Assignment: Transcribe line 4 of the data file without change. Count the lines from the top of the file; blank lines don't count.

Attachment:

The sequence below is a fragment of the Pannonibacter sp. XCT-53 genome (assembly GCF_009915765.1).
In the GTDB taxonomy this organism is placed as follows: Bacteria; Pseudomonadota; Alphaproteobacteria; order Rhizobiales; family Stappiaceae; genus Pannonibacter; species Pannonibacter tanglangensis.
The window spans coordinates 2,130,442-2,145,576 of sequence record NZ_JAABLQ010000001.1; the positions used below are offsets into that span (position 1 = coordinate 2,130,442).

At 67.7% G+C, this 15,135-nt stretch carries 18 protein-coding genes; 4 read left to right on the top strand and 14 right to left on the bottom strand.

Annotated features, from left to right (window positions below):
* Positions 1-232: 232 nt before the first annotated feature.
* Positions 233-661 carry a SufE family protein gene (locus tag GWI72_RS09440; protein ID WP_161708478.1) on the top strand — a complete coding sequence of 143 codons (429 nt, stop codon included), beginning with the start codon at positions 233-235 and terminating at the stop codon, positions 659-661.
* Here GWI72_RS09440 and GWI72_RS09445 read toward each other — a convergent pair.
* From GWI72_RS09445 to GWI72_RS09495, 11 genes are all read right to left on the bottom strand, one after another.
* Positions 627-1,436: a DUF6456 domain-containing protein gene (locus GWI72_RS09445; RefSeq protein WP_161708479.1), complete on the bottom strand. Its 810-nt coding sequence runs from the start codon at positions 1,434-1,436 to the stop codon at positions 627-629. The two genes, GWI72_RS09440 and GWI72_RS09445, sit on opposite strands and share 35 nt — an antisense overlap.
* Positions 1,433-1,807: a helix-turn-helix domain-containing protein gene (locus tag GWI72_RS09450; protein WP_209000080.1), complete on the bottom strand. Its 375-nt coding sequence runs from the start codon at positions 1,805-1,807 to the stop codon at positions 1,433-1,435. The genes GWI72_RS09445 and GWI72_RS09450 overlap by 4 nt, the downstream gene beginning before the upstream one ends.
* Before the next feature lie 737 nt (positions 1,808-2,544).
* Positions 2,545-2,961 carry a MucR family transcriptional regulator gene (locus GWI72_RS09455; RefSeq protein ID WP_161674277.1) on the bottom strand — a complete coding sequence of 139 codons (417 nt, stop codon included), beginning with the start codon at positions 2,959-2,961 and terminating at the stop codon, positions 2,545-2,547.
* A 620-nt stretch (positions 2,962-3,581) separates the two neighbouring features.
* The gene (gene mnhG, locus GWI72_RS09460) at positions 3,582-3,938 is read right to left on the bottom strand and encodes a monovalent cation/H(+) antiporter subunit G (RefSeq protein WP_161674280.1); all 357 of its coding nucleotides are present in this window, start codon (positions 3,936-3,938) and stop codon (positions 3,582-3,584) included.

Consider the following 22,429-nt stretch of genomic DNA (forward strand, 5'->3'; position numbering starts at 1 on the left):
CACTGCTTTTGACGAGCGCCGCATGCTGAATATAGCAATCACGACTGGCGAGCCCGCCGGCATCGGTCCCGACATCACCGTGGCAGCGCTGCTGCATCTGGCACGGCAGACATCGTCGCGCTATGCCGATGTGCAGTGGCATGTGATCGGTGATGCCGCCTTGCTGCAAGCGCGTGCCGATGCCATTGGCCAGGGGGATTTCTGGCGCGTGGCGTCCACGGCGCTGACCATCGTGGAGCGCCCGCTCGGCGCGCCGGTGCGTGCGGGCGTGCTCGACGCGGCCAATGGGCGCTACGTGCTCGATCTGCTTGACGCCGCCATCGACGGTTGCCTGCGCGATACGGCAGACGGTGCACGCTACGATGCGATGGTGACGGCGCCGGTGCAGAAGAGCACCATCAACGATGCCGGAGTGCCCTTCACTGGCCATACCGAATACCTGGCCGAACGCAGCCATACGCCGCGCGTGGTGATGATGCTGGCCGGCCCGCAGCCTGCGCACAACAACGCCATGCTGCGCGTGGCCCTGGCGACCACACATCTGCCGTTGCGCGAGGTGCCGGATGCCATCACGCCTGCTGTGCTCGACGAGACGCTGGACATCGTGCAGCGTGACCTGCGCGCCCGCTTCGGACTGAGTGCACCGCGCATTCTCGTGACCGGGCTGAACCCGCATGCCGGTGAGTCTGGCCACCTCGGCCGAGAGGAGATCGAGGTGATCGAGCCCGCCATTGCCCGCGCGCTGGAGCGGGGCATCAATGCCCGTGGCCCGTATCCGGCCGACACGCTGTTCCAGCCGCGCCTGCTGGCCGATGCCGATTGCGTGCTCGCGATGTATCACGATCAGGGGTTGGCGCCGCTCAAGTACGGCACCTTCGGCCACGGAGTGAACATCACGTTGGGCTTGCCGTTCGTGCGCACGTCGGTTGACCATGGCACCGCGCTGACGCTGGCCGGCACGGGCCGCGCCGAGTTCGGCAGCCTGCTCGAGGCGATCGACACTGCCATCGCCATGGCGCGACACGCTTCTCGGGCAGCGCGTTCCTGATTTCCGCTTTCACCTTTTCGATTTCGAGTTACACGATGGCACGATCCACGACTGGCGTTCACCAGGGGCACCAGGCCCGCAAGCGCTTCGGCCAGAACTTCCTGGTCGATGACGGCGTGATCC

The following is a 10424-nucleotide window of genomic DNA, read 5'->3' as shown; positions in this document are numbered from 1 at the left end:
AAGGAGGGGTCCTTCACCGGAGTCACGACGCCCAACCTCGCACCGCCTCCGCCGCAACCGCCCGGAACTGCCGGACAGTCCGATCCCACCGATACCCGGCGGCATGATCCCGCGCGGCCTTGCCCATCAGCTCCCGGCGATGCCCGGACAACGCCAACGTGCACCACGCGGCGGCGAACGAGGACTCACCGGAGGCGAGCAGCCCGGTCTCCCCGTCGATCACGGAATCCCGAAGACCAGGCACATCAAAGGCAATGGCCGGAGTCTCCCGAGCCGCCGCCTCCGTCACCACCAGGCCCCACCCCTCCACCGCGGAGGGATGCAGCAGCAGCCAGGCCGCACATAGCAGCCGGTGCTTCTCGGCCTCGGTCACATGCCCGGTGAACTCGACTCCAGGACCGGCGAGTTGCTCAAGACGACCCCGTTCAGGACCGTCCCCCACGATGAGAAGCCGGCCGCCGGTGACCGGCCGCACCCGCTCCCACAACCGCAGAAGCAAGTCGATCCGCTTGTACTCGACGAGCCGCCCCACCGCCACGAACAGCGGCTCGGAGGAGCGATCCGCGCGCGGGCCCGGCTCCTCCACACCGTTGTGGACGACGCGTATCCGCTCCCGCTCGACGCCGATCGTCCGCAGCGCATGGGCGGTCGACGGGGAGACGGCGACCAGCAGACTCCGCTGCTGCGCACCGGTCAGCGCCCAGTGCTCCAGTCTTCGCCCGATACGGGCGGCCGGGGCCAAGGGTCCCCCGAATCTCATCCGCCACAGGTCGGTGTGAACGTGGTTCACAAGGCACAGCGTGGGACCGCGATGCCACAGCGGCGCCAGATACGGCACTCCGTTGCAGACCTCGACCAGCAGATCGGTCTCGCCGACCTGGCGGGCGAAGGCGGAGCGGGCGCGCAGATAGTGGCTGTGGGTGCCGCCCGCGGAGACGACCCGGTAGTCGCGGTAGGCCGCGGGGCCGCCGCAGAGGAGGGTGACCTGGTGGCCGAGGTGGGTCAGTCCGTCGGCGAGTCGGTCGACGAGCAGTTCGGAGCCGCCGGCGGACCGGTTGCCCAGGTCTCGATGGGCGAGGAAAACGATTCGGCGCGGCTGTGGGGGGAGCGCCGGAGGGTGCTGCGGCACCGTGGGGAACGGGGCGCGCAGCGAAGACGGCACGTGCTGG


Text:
At 67.7% G+C, this 15,135-nt stretch carries 18 protein-coding genes; 4 read left to right on the top strand and 14 right to left on the bottom strand.